- By Mikhail Fishman
When it comes to President Vladimir Putin’s personal trust, Viktor Zolotov has no peers. Head of Federal Security Guard Service since Putin was elected president for the first time in 2000, their bond actually dates back to the early 1990s. Both worked in St. Petersburg for then-mayor Anatoly Sobchak — Putin as one of his key advisors and Zolotov as his personal bodyguard.
Zolotov was first recruited into KGB structures in the 1970s, hired as a bodyguard by Alexander Korzhakov, Boris Yeltsin’s extremely influential personal guard and political aide. Zolotov could even be seen standing alongside Korzhakov and Yeltsin on the famous tank in front of Moscow crowds during the August 1991 failed coup. The Soviet Union collapsed as a result, Yeltsin emerged as the leader of the new Russia and Zolotov was sent to St. Petersburg — to guard Sobchak, and then, Putin.
Now, some 25 years later, Zolotov has become one of the few major players in the state hierarchy. Unlike his mentor Korzhakov, Zolotov has never been an active politician, but has ultimately risen to prominence, says political analyst Nikolai Petrov. From April 5, he holds the rank of minister and has been appointed a member of the National Security Council.
In what looks to be one of the most significant reforms of Russian security and law enforcement since Putin came to power, Zolotov was appointed director and commander in chief on April 5 of a new armed force reporting directly to the president. The new National Guard will be designed, according to Putin’s decree, to deliver “public order and fight terrorism and extremism.”
Made up of Russia’s current interior and security troops, the new National Guard will receive a broad spectrum of rights and tools of legal violence. Instead of various types of special police units of different submission and authority, Zolotov will command a unified interior military force. Its major task will be clamping down on riots and social unrest.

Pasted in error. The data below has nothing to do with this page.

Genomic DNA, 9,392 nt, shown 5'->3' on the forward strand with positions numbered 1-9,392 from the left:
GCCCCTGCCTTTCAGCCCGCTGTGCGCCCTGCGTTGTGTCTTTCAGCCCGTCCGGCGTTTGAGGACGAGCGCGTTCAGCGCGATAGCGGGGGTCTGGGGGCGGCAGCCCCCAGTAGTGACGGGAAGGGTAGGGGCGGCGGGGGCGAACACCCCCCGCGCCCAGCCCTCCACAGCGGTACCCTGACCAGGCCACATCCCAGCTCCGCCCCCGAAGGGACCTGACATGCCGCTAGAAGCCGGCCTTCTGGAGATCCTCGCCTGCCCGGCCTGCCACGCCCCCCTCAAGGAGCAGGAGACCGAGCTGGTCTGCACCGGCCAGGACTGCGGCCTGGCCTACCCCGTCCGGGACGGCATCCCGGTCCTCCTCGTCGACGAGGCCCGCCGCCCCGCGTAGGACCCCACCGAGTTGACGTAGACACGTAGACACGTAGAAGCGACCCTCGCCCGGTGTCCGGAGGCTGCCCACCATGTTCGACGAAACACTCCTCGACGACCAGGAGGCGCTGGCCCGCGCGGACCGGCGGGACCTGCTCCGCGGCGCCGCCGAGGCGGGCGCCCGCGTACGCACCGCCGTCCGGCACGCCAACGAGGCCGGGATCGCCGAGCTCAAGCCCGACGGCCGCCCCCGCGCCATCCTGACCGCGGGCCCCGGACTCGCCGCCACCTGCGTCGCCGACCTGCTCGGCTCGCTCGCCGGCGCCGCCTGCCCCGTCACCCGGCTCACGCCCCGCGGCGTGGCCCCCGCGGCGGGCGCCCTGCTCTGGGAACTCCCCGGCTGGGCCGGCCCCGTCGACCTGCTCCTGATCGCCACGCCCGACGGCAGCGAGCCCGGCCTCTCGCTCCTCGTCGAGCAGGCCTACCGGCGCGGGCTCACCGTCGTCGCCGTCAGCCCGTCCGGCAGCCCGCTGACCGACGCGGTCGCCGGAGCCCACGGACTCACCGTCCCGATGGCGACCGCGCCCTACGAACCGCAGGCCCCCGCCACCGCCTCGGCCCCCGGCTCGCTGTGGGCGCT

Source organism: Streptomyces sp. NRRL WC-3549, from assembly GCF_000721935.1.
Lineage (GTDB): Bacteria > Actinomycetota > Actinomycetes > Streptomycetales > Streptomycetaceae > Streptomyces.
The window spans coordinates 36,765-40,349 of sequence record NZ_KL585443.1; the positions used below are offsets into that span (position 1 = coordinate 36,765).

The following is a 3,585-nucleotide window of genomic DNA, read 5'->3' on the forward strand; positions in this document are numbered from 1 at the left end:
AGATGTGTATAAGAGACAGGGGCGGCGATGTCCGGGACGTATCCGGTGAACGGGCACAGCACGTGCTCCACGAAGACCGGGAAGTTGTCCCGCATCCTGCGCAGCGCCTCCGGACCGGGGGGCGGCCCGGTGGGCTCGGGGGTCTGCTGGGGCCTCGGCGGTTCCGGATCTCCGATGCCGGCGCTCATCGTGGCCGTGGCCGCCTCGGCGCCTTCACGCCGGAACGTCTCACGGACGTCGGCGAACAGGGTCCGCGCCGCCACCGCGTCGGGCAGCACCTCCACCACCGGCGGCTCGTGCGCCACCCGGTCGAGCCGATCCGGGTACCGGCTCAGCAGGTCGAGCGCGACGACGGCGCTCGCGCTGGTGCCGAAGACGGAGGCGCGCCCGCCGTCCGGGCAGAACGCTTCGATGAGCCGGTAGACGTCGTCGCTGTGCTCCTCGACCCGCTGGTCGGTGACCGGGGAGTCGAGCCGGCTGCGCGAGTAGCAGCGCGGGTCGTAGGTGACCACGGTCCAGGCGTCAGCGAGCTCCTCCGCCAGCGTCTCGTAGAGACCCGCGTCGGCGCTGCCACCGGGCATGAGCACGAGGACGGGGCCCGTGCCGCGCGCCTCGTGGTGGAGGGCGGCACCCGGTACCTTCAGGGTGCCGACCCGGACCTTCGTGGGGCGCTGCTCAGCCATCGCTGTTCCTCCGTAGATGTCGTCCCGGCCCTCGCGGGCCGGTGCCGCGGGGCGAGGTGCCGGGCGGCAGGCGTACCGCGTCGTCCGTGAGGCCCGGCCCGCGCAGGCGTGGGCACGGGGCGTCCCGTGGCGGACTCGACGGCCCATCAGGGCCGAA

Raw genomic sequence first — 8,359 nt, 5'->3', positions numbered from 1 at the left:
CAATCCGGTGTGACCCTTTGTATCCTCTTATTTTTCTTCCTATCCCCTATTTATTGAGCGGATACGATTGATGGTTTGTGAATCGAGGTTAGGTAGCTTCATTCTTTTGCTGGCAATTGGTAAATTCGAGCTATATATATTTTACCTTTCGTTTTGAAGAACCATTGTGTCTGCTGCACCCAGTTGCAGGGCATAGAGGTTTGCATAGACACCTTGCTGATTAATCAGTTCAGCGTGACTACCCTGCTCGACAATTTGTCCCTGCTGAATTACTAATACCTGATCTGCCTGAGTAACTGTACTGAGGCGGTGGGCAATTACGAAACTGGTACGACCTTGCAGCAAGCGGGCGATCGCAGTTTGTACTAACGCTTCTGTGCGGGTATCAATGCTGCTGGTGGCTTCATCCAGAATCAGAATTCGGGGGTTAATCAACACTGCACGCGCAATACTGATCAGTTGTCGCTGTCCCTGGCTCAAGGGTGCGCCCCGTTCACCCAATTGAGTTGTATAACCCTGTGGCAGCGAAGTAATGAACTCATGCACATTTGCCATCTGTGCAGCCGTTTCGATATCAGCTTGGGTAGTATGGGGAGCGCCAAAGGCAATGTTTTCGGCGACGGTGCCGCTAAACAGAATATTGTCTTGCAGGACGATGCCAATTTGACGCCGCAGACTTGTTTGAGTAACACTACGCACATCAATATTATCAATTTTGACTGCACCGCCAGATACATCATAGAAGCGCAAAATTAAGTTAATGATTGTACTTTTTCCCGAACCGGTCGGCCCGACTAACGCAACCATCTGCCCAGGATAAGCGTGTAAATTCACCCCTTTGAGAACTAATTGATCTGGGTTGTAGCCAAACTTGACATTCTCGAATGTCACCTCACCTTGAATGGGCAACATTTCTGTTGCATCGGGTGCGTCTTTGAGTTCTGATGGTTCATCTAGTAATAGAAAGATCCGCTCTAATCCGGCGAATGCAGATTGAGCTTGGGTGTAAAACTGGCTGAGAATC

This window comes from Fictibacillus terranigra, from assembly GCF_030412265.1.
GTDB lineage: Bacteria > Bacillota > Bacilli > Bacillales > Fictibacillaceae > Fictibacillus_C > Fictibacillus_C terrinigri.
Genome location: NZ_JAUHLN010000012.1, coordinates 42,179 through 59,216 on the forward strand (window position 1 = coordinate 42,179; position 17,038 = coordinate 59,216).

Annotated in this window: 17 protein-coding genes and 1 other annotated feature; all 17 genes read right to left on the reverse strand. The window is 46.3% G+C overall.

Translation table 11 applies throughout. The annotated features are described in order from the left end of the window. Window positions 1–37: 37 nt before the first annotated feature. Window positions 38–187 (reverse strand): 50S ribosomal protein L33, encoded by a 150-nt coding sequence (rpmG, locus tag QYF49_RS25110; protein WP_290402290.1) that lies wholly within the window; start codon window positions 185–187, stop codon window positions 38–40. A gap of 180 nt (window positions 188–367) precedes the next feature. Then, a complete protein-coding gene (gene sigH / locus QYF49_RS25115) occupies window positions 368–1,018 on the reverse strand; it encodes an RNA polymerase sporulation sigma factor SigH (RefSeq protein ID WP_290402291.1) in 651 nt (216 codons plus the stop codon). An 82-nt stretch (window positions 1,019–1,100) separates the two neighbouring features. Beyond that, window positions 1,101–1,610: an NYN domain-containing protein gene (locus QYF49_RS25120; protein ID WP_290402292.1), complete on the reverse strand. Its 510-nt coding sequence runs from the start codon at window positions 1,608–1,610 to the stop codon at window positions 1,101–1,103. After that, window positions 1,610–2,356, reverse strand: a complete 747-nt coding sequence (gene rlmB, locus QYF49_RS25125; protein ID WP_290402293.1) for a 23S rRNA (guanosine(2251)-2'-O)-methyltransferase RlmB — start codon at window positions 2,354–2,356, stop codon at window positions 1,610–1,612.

According to an Interfax news agency source, the new force may number as many as 400,000 officers, approximately half the size of the Russian army.
Putin has been especially concerned with domestic order ever since mass protest rallies broke out in Moscow in the winter of 2011. Since them, rumors of such a force have circulated within the establishment. “Apparently, the time has finally come,” a source close to the Kremlin told The Moscow Times.
The National Guard has been granted more power than was originally planned, says political consultant Yevgeny Minchenko. Not only does Putin want to have troops to call on in case of riots, it is understood that the National Guard will also act as a counterbalance to the Federal Security Service (FSB), the heir of the KGB. This would explain the unexpected powers given to the National Guard — such as fighting terrorism and organized crime — according to the legislation draft introduced by Putin.
When installing his system of vertical control, Putin never relied on a single special force. In the 2000s, he specifically designed the Federal Drug Control Service as a counterbalance to the FSB. Now, drug control has long since lost its political purpose, and Putin feels it is too dangerous to rely on a single, prevailing, constantly expanding structure, such as the FSB, says Nikolai Petrov.
The National Guard’s paramount function is to be an effective fighting fist. It’s a calibrated response to the external threat Putin assumes is coming from the West, says Minchenko. It’s a signal “that Russia is ready, that it has a bludgeon to fight with.”
By creating the National Guard, Putin has shown what he cares about most — protests. And his most trusted man will lead the fight.
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